Carfield Community Charisma
I spent Monday evening in Sheffield working with Carfield Community Choir on their performance skills. Last time I saw them we were working on ways to develop a sense of ensemble, and they have definitely developed a much greater sense of cohesiveness since then. They are now at the stage where they are ready to move on from a definition of success that is about not making mistakes to one that is more artistically ambitious, and it was a great pleasure to help them explore this new and exciting territory.
We started off by exploring musical characterisation. This developed in a variety of different dimensions. We looked at the difference between instrumental and narrative roles in a cappella music, and how the former is about creating a sound-world with colour and articulation while the latter is about delivery of melody and lyrics. We looked at how phrases can be shaped either by paying attention to melodic contour or by focusing on lyrical meaning. (And we didn’t discuss, but did demonstrate, that these approaches are fundamentally compatible.)
We talked about mood and meaning, and how the words tell you what is going on, while the music tells you what to feel about it. We talked about time and place and how both can be evoked not just by an unfolding melody, but by the way you take your breath to create the opening sounds.
Later on we moved onto more practical dimensions of performance craft. This isn’t the kind of choir that wears matching eyeshadow, and it started out as a group of people whose interest was in singing together rather than singing to other people. Nonetheless, they find themselves with a clear and valued role in singing for community occasions, and it was clear that some sense of method was going to be helpful for their confidence. (Incidentally, I like their definition of an appropriate performance occasion: an event within walking distance at which there is cake. There is something very right about this choir’s ethos.)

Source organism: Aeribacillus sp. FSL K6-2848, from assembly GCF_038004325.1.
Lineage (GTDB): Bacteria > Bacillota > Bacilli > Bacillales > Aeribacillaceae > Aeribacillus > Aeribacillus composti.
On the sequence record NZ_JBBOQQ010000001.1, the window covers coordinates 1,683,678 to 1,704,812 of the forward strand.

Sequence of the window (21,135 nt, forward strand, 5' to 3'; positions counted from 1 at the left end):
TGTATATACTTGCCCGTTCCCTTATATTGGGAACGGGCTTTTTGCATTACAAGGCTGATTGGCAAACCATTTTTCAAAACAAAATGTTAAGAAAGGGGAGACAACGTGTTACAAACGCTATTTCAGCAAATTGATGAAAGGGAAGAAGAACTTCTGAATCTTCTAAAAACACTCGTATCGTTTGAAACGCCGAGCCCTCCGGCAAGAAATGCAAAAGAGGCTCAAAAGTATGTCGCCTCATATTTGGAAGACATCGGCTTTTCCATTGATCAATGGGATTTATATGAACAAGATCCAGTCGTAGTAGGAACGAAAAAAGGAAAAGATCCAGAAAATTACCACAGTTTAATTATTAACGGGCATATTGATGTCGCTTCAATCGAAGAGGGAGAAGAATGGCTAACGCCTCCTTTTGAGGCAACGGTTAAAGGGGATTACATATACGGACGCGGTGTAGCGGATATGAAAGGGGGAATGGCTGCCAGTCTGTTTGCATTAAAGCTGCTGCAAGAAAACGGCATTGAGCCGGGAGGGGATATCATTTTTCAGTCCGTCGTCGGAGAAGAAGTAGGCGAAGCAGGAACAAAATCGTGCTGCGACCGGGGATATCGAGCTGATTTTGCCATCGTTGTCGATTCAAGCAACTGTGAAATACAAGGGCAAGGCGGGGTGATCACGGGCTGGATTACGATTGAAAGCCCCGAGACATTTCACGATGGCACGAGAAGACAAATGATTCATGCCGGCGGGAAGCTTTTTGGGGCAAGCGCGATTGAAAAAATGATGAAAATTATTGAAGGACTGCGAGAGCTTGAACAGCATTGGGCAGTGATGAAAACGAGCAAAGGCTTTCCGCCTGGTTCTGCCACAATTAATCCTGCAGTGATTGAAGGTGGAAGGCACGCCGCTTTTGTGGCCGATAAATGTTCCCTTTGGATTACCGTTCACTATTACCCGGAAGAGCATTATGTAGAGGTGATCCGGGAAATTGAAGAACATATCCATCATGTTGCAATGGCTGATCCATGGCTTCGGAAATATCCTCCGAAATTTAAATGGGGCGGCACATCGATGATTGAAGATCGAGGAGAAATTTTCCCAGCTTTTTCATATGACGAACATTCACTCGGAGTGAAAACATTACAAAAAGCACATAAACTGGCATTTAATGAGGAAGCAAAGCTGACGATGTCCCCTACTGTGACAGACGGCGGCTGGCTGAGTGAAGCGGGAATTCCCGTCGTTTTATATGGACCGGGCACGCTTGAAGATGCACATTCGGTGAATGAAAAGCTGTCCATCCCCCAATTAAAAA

So, we looked at a number of simple actions that are easy to do whatever you may be feeling inside, and which give an audience a sense of, ‘Oh this is nice, they’re going to sing to me.’ You see, the point of performance skills in this context is to do things that aren’t about showing off or being ostentatiously visual, but are just about erasing distractions so that the audience feels good about it all without really analysing why.
So, we covered a few basic guidelines:
- Legs open, mouth open [hat-tip to Sandra Lea-Riley for that one]
- Let your hands hang by your sides
- Eyes on the director (when she’s directing), or on an agreed focal point. The idea isn’t to make you all stare like zombies, but just to give you somewhere to look rather than gazing round distracting yourself and making the choir as a whole look cross-eyed
- When you walk on, find your place by looking at other singers’ faces rather than checking your own feet
The usefulness of these tips comes from three things. First, they are do-able. They’re not over-complex, and so you can remember them in distracting situations like performances. Second, they help the ensemble look coherent and competent so the audience settles down and looks forward to being to sung to without a second thought (and the pleasure of being sung to is what it’s all about after all). Third, it gives the singer a sense of control.
Having a clear set of simple instructions to follow in the knowledge that they will work is very reassuring. It can be easy, if you’ve not done very many performances, to feel rather like a fish out of water when moved from your safe rehearsal space to somewhere you’ve never sung before. But having a set of procedures to apply in such situations helps reconnect you with your practices, and helps you trust your preparation.